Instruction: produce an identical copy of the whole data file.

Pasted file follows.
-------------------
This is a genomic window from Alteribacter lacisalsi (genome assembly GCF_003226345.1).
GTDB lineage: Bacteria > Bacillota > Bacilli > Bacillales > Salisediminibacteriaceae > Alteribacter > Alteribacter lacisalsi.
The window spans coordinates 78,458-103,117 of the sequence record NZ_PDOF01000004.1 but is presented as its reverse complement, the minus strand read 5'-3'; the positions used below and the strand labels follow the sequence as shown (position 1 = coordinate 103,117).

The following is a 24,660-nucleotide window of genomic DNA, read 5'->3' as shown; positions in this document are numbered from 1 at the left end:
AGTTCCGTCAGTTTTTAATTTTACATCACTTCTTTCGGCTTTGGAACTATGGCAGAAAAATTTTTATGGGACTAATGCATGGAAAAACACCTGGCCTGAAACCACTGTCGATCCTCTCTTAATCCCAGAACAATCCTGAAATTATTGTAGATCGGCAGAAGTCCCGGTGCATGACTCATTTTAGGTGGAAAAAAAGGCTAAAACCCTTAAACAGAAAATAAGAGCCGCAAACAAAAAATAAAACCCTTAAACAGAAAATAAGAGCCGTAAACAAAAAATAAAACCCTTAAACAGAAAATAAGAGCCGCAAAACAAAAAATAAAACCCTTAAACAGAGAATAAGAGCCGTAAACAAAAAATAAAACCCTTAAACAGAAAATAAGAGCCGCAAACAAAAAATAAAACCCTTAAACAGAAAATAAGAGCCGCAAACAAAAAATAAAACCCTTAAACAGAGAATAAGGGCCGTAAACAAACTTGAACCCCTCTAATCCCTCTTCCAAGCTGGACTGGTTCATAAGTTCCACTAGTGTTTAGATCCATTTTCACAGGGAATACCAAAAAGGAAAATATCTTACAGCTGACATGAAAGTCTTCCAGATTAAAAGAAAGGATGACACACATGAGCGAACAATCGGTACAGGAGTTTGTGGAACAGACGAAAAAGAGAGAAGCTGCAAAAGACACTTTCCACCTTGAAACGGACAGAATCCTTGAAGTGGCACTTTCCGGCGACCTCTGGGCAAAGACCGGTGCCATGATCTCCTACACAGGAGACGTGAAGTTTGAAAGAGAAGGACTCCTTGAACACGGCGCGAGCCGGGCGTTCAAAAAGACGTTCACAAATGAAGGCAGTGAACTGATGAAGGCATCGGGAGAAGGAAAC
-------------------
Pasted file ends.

This is a genomic window from Alteribacter lacisalsi (genome assembly GCF_003226345.1).
GTDB lineage: Bacteria > Bacillota > Bacilli > Bacillales > Salisediminibacteriaceae > Alteribacter > Alteribacter lacisalsi.
The window spans coordinates 78,458-103,117 of the sequence record NZ_PDOF01000004.1 but is presented as its reverse complement, the minus strand read 5'-3'; the positions used below and the strand labels follow the sequence as shown (position 1 = coordinate 103,117).

The following is a 24,660-nucleotide window of genomic DNA, read 5'->3' as shown; positions in this document are numbered from 1 at the left end:
AGTTCCGTCAGTTTTTAATTTTACATCACTTCTTTCGGCTTTGGAACTATGGCAGAAAAATTTTTATGGGACTAATGCATGGAAAAACACCTGGCCTGAAACCACTGTCGATCCTCTCTTAATCCCAGAACAATCCTGAAATTATTGTAGATCGGCAGAAGTCCCGGTGCATGACTCATTTTAGGTGGAAAAAAAGGCTAAAACCCTTAAACAGAAAATAAGAGCCGCAAACAAAAAATAAAACCCTTAAACAGAAAATAAGAGCCGTAAACAAAAAATAAAACCCTTAAACAGAAAATAAGAGCCGCAAAACAAAAAATAAAACCCTTAAACAGAGAATAAGAGCCGTAAACAAAAAATAAAACCCTTAAACAGAAAATAAGAGCCGCAAACAAAAAATAAAACCCTTAAACAGAAAATAAGAGCCGCAAACAAAAAATAAAACCCTTAAACAGAGAATAAGGGCCGTAAACAAACTTGAACCCCTCTAATCCCTCTTCCAAGCTGGACTGGTTCATAAGTTCCACTAGTGTTTAGATCCATTTTCACAGGGAATACCAAAAAGGAAAATATCTTACAGCTGACATGAAAGTCTTCCAGATTAAAAGAAAGGATGACACACATGAGCGAACAATCGGTACAGGAGTTTGTGGAACAGACGAAAAAGAGAGAAGCTGCAAAAGACACTTTCCACCTTGAAACGGACAGAATCCTTGAAGTGGCACTTTCCGGCGACCTCTGGGCAAAGACCGGTGCCATGATCTCCTACACAGGAGACGTGAAGTTTGAAAGAGAAGGACTCCTTGAACACGGCGCGAGCCGGGCGTTCAAAAAGACGTTCACAAATGAAGGCAGTGAACTGATGAAGGCATCGGGAGAAGGAAAC